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Governor Larry Hogan speaking with 22 year old Harry Collic and a group of his friends at the Avenue market on Pennsylvania Avenue while touring neighborhoods in a call for peace this weekend. (The Daily Record/Maximilian Franz).
Governor Larry Hogan speaking with 22 year old Harry Collic and a group of his friends at the Avenue market on Pennsylvania Avenue while touring neighborhoods in a call for peace this weekend. (The Daily Record/Maximilian Franz).

Hogan: ‘We believe in the criminal justice system’

Gov. Larry Hogan said today that he continues to focus on keeping the city safe in the wake of criminal charges filed against six Baltimore City Police officers in the death of Freddie Gray.

Hogan, speaking to reporters outside a west Baltimore fire station, said he has faith in the process that began Friday morning with Baltimore City State’s Attorney Marilyn J. Mosby’s announcement.

“We believe in the criminal justice system,” Hogan said. “The process is going to play itself out. I don’t have much role in that process. We’re focused on keeping the city safe.”

RELATED: From the steps of the War Memorial: Mosby speaks of Gray ‘homicide’

ALSO: Mosby announces murder, manslaughter charges against police in Gray’s death

AND: Records show worries over Baltimore officer’s mental health

“There’s three things going on here,” Hogan said. One is keeping the city safe. Two is the criminal investigation and three is the longer-term issues. I’m primarily focused on No. 1.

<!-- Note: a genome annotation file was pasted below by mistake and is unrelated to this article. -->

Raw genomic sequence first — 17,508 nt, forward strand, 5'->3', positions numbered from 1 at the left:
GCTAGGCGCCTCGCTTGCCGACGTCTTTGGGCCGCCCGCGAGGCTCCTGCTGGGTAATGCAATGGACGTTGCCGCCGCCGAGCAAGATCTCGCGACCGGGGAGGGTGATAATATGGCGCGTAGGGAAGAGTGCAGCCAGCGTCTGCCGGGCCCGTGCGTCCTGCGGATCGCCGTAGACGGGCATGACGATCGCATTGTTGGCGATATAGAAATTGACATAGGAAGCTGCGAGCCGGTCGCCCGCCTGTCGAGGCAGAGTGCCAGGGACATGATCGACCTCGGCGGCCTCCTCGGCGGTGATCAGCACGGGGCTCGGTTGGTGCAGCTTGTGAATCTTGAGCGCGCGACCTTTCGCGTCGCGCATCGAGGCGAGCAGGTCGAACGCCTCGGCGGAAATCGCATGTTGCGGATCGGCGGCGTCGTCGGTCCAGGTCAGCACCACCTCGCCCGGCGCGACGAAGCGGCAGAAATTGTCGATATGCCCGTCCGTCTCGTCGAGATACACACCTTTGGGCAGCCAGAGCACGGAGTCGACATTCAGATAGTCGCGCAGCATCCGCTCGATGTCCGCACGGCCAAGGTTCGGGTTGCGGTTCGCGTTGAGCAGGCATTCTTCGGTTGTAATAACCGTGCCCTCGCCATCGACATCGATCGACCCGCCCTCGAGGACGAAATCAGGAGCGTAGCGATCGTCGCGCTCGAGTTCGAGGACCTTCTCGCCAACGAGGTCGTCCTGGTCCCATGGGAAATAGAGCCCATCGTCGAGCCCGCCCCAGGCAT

Hogan said the investigation and filing of charges all took place quickly.

The governor signed an executive order creating a state of emergency in the city following riots in portions of Baltimore.  The order allowed Hogan, who has moved his office into the city, to bring in police officers from neighboring counties and states as well as up to 5,000 National Guard soldiers.

There is also a curfew in the city running from 10 p.m. to 5 a.m. that remains in place.

Since issuing the order, the city has remained relatively peaceful.

Hogan continued calls for peaceful protests just a day after touring other areas of west Baltimore and speaking to residents and shop owners.

“We understand that emotions are still high, that there’s a lot of frustration out there,” Hogan said. “I’ve been incredibly impressed with the people of Baltimore. They care about their community. They’re concerned about their neighbors. I want to continue to ask for calm and peace. We’re going to be here to make sure — we’ve still got some very big protests and demonstrations going on tonight and tomorrow. We want to make sure people have the right to express their frustrations and their feelings in a safe manner. We want the protestors to be safe and the neighbors to be safe. That’s what my primary role here is. Later we’ll address some of the long-term concerns that people have. I’m here on one specific mission.”

The governor said he and other officials remain concerned about the potential for violence over the next few days.

State and city officials are preparing for potential problems. Just moments before the governor spoke to reporters, a column of military vehicles transporting soldiers moved west along the 1500 block of West Lafayette Street.

Hogan declined to answer questions about credible or specific threats.

“We’re going to make sure we have enough presence on the ground to take care of any eventuality. My hope is we’re going to continue to have peaceful protests but we know there are going to be a lot of people out tonight and more people in town tomorrow and we’re just going to have to stay vigilant. We’re just calling for people to be calm.”

 

 

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